Then, after maybe 2 minutes or so, the Rebbe suddenly stopped, and the Rashag was holding tightly to the Rebbe's arm. People came to help the Rashag.
I think that in later years they sang the nigun of the Rebbe's father for the Rebbe's hakofo.

If I remember correctly, the seder of Shmini Atzeres and Simchas Torah was like this: The first night (leil Shmini Atzeres) there were hakofos. The next day many people walked to Flatbush and other areas to dance Hakofos in other shuls, to be mesameach Yidden. Then we walked back to 770, where the Rebbe was in the middle of a farbrengen. The Rebbe waited till all the bochurim had returned; then the farbrengen stopped and the shul emptied to prepare for hakofos. The hakofos lasted for many hours, and it was very freilich. The Israeli consulate came to the Rebbe (I think that it was chol for Israelis) and the Rebbe often talked to them for awhile. He honored them with a hakofo and, like by the other hakofos (between the 1st and 7th) the Rebbe watched and clapped very vigorously. It was very simchadik.
The next day everyone washed before shkiya and the Rebbe farbrenged, (as described above under Yom Tov farbrengens).


I should point out that the above is just a brief outline, and doesn't do justice to the actual experience. May we all experience it very soon.
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Unread 02-21-2009, 11:09 PM   #77
emes m'eretz
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Thanks for making me feel like chopped liver.
I learned for many years in a Yeshiva which was distant from Crown Heights. We went to New York for certain farbrengens, and for Tishrei.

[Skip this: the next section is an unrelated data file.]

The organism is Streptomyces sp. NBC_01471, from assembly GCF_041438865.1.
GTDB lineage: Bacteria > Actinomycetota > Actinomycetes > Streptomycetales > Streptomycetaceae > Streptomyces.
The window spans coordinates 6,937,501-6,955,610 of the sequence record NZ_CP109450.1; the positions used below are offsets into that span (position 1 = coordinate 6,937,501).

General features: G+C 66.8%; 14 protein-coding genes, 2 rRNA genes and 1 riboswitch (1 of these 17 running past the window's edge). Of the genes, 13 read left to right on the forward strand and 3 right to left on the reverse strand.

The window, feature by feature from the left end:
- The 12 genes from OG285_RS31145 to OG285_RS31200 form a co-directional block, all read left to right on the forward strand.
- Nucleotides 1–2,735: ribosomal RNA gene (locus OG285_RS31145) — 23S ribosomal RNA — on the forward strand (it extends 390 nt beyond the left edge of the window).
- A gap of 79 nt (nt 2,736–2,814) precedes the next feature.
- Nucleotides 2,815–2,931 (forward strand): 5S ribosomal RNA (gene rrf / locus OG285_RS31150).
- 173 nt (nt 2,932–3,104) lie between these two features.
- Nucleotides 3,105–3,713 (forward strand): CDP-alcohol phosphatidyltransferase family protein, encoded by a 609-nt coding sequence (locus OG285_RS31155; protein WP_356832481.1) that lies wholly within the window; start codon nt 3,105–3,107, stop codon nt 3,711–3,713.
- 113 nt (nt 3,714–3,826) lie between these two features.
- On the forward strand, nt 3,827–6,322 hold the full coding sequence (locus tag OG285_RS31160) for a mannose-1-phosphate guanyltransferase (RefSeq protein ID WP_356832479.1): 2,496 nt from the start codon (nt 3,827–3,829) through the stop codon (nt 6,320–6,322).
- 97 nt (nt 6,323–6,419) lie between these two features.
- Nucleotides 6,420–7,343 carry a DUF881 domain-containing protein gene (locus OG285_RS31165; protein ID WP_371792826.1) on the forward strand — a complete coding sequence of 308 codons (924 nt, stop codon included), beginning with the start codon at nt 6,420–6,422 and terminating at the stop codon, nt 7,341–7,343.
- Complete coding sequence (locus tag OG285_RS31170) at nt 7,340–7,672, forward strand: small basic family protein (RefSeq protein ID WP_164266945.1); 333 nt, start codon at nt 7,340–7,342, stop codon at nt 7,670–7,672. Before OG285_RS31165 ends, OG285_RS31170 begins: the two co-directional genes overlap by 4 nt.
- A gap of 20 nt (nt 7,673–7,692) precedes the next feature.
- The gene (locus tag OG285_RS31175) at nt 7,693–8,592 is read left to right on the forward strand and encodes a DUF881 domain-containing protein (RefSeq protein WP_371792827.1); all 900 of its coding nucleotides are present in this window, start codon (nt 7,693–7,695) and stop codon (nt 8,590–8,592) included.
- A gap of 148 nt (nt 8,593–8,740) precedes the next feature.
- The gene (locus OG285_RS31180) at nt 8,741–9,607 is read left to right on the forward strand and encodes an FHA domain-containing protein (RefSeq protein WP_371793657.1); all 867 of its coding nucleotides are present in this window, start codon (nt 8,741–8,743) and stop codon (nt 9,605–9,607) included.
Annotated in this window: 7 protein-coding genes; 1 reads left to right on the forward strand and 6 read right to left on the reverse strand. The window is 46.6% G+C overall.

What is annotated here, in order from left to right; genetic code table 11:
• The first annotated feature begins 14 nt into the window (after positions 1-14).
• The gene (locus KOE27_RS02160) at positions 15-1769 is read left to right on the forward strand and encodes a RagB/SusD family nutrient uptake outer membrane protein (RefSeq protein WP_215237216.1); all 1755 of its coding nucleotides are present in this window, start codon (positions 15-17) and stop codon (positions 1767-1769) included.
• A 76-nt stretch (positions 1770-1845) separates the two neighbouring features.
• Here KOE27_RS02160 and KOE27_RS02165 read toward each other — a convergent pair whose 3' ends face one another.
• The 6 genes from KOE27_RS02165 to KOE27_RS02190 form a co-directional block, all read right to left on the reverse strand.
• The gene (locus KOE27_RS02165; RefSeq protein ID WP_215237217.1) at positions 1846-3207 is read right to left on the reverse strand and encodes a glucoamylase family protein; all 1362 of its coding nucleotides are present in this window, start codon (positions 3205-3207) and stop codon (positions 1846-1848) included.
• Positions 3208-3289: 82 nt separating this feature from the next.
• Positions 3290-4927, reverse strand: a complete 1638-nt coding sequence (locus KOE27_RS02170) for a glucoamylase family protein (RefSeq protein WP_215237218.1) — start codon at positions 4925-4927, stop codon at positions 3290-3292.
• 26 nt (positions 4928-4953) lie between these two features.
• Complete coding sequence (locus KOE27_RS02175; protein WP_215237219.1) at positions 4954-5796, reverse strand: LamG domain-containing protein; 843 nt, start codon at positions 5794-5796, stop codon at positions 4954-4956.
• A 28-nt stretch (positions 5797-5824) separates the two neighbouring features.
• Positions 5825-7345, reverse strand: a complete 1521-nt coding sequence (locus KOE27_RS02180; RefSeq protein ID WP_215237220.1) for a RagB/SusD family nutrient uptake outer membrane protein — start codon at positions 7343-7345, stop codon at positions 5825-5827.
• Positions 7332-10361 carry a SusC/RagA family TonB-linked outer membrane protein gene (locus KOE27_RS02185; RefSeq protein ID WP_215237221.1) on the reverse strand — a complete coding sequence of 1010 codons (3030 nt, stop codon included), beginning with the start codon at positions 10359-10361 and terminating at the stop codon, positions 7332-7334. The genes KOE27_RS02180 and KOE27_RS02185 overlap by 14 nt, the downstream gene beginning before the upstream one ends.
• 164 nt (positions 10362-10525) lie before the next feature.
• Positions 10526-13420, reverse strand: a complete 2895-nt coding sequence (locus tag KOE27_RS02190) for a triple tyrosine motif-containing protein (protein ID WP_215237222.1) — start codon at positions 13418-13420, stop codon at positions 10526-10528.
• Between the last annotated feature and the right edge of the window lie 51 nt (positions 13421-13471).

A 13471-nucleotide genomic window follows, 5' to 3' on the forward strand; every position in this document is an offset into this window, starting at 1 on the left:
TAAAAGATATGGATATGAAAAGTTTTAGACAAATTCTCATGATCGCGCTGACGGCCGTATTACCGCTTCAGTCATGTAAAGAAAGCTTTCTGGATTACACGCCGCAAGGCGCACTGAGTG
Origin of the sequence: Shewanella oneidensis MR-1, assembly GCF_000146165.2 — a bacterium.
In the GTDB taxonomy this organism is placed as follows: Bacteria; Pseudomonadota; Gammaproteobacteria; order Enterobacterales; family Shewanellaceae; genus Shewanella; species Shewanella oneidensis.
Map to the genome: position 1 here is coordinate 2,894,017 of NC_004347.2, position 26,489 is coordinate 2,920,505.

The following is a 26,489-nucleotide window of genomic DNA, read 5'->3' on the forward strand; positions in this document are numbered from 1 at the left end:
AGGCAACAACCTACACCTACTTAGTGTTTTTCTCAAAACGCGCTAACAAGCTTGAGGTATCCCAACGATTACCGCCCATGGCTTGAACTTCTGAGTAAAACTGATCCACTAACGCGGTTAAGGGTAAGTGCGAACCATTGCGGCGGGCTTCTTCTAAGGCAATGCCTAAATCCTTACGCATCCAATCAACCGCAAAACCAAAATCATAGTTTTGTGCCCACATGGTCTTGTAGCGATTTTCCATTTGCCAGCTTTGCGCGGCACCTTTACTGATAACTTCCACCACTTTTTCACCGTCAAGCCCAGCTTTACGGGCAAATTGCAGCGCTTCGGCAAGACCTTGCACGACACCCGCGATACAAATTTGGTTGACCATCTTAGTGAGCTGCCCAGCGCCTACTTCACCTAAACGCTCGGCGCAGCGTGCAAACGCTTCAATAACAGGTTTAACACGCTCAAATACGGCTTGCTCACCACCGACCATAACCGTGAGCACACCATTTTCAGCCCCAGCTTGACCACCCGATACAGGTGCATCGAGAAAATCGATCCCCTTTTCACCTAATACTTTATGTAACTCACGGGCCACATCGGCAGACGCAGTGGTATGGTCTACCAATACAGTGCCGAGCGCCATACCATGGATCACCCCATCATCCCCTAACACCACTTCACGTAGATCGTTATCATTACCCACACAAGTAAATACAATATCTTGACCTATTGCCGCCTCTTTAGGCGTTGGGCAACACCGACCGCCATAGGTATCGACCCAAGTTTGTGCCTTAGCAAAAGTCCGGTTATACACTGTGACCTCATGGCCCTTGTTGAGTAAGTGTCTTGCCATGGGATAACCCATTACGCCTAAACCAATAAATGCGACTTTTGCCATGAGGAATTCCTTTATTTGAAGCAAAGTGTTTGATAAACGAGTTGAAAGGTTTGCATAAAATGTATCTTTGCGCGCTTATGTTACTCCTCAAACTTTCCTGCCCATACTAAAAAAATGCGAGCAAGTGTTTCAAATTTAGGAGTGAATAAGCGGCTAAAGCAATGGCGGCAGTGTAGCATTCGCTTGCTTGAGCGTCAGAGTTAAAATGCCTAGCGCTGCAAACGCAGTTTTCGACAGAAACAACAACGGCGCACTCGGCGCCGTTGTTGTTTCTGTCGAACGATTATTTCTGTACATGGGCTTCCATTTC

Many of the bochurim wanted very much to switch yeshivas and go to New York, so that they could be near the Rebbe. But for various reasons, they weren't able to do this until later on.

I remember then hearing the vort, I don't remember if it was from a mashpia or just the bochurim talking, that there is an advantage in an out of town Yeshiva. Because of the gaguim, the longing and yearning to be with the Rebbe. And this adds a passion in the avoida, and is an advantage over those who live in Crown Heights and have the Rebbe constantly there.

So although I may have a certain advantage having been by the Rebbe, but I think that the new generation has an advantage over me, that their yearning can create a passionate avoida, becheila yatir (with even more strength).
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Unread 03-04-2009, 11:08 PM   #78
baghdadibachur
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Look...
When you live like I do, you'll understand. I'm in the american military. The vast majority of the week I am with goyim. Believe me they are good people too, but they don't share so much in common with us spiritual and culturally. So you can imagine the kind of heat I take for being frum let alone Jewish. So when it comes to a Farbrengen Shabbos, Rosh Chodesh, yomim tovim...you name it I benefit from it. It's like mentioned... you have to go in as an empty Keili, ready to recieve what ever is there. The farbrengen is ment to strengthen the yid. Especially in an environment where there is a lot of pressure on you and it is very easy to give in.
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Unread 03-05-2009, 01:59 AM   #79
emes m'eretz
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That's a strong reason for a farbrengen.
Besurois toivois.
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Unread 03-05-2009, 09:48 AM   #80
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How do you keep kosher?
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Unread 03-10-2009, 11:30 PM   #81
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Kosher in the American Military

I try to eat meat only on weekends as that is the only time that I get to be in a Jewish community. It is hard during the week because so many of my Marines want me to go out to eat with them or to eat what they cook at get togethers. My schul did send me lots of LaBriute while I was in Iraq.